Higher water temperature results in a lower solubility of dissolved oxygen in water. For example, freshwater at 20 degrees-C and standard atmospheric pressure contains 9.07 mg/L dissolved oxygen, but at 30 degrees-C, only 7.54 mg/L. Nevertheless, both of the situations represent 100 percent saturation with dissolved oxygen, and aquatic animals respond to percentage saturation of dissolved oxygen rather than concentration (mg/L) of dissolved oxygen. Of course, the problem is that respiration rates increase with temperature, and less dissolved oxygen is available at higher temperature when respiration is using more dissolved oxygen.
Cloud cover, winds and hurricanes
Cloud cover, especially completely overcast skies, reduce the amount of light available for photosynthesis by phytoplankton in ponds. This can result in lower concentrations of dissolved oxygen at the end of the daylight period and a lower concentration of dissolved oxygen during the night when photosynthesis ceases. As a result, overcast skies and especially consecutive days of overcast skies may result in stress or even mortality from decreased nighttime dissolved oxygen concentration in ponds without aeration or inadequate aeration.
In areas where strong winds are a common phenomenon, these winds create wave action that greatly accelerates the rate of gas exchange with the atmosphere. This improves oxygenation and diffusion of potentially toxic and gaseous metabolites such as ammonia, carbon dioxide and hydrogen sulfide from the water. Wind mixing also discourages thermal stratification in aquaculture ponds and creates deep circulation to move oxygenated water across the pond bottom to avoid anaerobic zones at the sediment-water interface.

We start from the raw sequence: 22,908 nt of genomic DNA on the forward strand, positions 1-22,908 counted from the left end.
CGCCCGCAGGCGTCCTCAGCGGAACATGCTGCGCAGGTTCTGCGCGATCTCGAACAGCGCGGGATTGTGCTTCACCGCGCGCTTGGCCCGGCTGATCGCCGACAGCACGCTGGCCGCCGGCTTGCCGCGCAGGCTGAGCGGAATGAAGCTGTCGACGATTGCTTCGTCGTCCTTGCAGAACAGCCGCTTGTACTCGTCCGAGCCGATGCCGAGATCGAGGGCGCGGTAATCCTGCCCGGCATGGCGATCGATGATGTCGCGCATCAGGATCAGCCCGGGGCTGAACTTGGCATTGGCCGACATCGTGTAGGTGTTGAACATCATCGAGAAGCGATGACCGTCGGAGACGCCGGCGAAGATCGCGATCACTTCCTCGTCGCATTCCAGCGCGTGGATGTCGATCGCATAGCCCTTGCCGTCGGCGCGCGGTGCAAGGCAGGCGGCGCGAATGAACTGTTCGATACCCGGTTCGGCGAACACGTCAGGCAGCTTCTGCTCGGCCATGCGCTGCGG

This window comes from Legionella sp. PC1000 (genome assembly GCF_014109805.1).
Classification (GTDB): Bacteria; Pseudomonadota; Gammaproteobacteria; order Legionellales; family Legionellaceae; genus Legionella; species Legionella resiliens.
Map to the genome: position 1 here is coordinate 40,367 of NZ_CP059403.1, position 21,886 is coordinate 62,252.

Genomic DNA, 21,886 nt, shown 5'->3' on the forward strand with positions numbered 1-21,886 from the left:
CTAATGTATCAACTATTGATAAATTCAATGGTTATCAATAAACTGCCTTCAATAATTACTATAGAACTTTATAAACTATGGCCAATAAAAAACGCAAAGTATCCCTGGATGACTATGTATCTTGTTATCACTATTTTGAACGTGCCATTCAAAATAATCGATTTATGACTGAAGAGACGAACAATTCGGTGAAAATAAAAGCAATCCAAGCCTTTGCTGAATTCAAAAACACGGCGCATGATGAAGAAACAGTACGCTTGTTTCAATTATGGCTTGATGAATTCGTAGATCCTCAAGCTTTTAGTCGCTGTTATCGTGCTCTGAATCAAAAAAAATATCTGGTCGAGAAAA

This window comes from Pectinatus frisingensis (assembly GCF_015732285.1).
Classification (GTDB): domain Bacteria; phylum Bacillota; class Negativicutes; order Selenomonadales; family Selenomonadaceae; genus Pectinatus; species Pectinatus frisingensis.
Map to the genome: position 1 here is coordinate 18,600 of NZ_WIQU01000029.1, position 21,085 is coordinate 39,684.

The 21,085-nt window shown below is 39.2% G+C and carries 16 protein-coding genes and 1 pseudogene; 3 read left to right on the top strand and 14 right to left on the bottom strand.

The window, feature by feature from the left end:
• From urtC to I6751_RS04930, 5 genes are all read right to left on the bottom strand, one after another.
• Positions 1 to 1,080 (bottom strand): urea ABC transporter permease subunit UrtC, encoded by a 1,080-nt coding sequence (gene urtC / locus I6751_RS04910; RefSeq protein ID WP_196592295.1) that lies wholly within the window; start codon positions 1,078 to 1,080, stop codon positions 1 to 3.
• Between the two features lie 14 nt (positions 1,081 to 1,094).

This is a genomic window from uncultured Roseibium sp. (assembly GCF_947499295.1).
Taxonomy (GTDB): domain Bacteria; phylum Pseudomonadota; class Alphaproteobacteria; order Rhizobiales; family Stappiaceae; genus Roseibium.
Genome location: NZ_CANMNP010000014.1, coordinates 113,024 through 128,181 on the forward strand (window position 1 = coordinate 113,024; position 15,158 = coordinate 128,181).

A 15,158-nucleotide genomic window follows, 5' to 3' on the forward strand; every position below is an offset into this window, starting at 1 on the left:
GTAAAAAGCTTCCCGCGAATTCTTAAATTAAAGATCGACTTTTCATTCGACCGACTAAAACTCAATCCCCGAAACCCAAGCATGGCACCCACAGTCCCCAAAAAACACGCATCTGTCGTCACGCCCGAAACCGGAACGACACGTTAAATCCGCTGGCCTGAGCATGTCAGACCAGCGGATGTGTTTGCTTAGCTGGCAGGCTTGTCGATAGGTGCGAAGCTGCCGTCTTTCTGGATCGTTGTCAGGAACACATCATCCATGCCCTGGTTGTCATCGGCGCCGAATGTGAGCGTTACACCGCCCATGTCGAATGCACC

Heeding the likelihood of adverse weather and climatic factors at a particular location and constructing and operating facilities to protect against such events are the mark of wise aquaculture facility owners and managers.
The negative effect of strong winds in ponds is mainly to increase erosion of pond earthwork by waves breaking on embankments. Of course, in ponds with dense algal blooms, heavy winds also can result in large algal scums along the leeward side and especially in corners.